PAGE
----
Computational Geosciences

, Volume 22, Issue 1, pp 163–177 | Cite as

An intermediate-scale model for thermal hydrology in low-relief permafrost-affected landscapes

  • Ahmad Jan
  • Ethan T. Coon
  • Scott L. Painter
  • Rao Garimella
  • J. David Moulton
Original Paper


Integrated surface/subsurface models for simulating the thermal hydrology of permafrost-affected regions in a warming climate have recently become available, but computational demands of those new process-rich simu- lation tools have thus far limited their applications to one-dimensional or small two-dimensional simulations. We present a mixed-dimensional model structure for efficiently simulating surface/subsurface thermal hydrology in low-relief permafrost regions at watershed scales. The approach replaces a full three-dimensional system with a two-dimensional overland thermal hydrology system and a family of one-dimensional vertical columns, where each column represents a fully coupled surface/subsurface thermal hydrology system without lateral flow. The system is then operator split, sequentially updating the overland flow system without sources and the one-dimensional columns without lateral flows. We show that the app- roach is highly scalable, supports subcycling of different processes, and compares well with the corresponding fully three-dimensional representation at significantly less computational cost. Those advances enable recently developed representations of freezing soil physics to be coupled with thermal overland flow and surface energy balance at scales of 100s of meters. Although developed and demonstrated for permafrost thermal hydrology, the mixed-dimensional model structure is applicable to integrated surface/subsurface thermal hydrology in general.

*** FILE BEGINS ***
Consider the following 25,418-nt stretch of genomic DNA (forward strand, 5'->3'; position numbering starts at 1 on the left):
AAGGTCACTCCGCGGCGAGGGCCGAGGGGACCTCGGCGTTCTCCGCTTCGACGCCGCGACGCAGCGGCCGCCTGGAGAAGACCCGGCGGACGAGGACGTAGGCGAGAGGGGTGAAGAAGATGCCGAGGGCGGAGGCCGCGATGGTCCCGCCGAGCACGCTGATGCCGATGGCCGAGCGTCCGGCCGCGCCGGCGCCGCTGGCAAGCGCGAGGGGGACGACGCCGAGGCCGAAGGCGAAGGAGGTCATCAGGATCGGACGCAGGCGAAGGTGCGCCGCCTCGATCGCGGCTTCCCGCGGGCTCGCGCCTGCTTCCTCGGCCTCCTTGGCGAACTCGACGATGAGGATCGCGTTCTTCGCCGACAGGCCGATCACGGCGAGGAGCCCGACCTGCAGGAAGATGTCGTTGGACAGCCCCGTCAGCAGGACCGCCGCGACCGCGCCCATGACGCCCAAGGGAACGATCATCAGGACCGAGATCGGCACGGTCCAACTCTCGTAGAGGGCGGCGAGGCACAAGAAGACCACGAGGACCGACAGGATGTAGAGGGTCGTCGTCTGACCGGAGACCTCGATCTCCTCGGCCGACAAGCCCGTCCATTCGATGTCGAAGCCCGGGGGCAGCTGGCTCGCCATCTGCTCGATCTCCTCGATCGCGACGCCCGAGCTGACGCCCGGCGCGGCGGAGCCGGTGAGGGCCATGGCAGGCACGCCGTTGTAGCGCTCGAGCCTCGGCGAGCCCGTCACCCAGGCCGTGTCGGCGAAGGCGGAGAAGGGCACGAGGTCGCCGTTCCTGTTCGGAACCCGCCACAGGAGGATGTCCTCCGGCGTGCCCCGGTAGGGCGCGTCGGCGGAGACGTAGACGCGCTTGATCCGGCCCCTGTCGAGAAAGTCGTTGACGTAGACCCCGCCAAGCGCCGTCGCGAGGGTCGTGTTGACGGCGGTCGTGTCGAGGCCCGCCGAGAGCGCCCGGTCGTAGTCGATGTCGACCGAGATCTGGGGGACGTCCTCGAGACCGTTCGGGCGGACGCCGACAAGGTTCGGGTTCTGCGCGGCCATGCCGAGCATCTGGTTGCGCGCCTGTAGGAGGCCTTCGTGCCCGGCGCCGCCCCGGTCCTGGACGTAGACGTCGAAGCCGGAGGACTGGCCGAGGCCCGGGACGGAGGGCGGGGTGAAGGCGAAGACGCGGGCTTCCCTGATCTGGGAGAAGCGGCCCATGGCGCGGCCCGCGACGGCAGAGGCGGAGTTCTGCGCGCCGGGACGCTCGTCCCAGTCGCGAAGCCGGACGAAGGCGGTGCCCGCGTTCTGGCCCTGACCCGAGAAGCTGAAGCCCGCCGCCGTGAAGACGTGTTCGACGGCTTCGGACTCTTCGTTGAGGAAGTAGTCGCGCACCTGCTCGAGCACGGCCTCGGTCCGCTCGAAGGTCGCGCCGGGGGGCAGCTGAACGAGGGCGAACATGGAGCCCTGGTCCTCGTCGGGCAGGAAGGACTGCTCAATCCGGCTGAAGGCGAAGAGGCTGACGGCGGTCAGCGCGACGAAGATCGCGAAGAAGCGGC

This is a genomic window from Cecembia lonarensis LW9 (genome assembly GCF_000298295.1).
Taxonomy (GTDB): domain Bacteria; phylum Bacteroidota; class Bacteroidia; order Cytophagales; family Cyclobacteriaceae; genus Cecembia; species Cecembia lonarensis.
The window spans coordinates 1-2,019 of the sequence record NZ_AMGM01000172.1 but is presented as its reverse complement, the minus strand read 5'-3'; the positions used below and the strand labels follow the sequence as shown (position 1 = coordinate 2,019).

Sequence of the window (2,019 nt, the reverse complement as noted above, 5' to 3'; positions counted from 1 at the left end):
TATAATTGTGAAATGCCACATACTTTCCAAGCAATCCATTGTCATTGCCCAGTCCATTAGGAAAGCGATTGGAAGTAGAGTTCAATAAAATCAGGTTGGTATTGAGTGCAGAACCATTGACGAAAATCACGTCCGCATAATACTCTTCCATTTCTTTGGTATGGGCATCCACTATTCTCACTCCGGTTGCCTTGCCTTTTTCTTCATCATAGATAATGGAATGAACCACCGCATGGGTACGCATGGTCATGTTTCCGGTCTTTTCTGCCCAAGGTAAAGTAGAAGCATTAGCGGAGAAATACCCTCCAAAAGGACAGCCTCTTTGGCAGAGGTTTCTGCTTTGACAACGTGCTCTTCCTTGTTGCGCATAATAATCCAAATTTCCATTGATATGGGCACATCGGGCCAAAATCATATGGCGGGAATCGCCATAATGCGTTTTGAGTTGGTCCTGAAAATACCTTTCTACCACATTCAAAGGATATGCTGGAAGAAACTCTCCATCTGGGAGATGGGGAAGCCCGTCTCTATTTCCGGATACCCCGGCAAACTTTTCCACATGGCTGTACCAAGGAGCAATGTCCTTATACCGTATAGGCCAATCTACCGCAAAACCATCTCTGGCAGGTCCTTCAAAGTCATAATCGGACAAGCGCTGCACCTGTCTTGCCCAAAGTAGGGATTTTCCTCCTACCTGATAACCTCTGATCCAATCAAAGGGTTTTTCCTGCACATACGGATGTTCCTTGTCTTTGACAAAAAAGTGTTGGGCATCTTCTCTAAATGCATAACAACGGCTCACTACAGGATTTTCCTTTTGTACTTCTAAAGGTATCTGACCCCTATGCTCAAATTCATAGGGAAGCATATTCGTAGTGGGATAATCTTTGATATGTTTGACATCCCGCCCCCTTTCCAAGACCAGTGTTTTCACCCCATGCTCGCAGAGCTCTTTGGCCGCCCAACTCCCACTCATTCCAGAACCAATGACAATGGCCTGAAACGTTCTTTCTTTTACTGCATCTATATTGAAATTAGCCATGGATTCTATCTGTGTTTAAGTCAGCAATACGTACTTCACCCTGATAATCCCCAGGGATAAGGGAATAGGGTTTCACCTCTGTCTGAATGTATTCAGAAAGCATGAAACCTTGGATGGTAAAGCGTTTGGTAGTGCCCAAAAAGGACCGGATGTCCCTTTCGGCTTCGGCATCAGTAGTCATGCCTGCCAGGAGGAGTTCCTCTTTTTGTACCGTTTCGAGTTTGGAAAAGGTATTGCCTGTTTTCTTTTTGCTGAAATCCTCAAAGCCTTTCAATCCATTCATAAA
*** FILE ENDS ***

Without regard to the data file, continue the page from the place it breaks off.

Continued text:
Multiscale models Permafrost thermal hydrology Integrated surface/subsurface flow modeling Arctic 


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Copyright information

© US Government (outside the USA) 2017

Authors and Affiliations

  1. 1.Climate Change Science Institute and Environmental Sciences DivisionOak Ridge National LaboratoryOak RidgeUSA
  2. 2.Computational Earth Sciences Group, Earth and Environmental Sciences DivisionLos Alamos National LaboratoryLos AlamosUSA
  3. 3.Applied Mathematics and Plasma Physics Group, Theoretical DivisionLos Alamos National LaboratoryLos AlamosUSA

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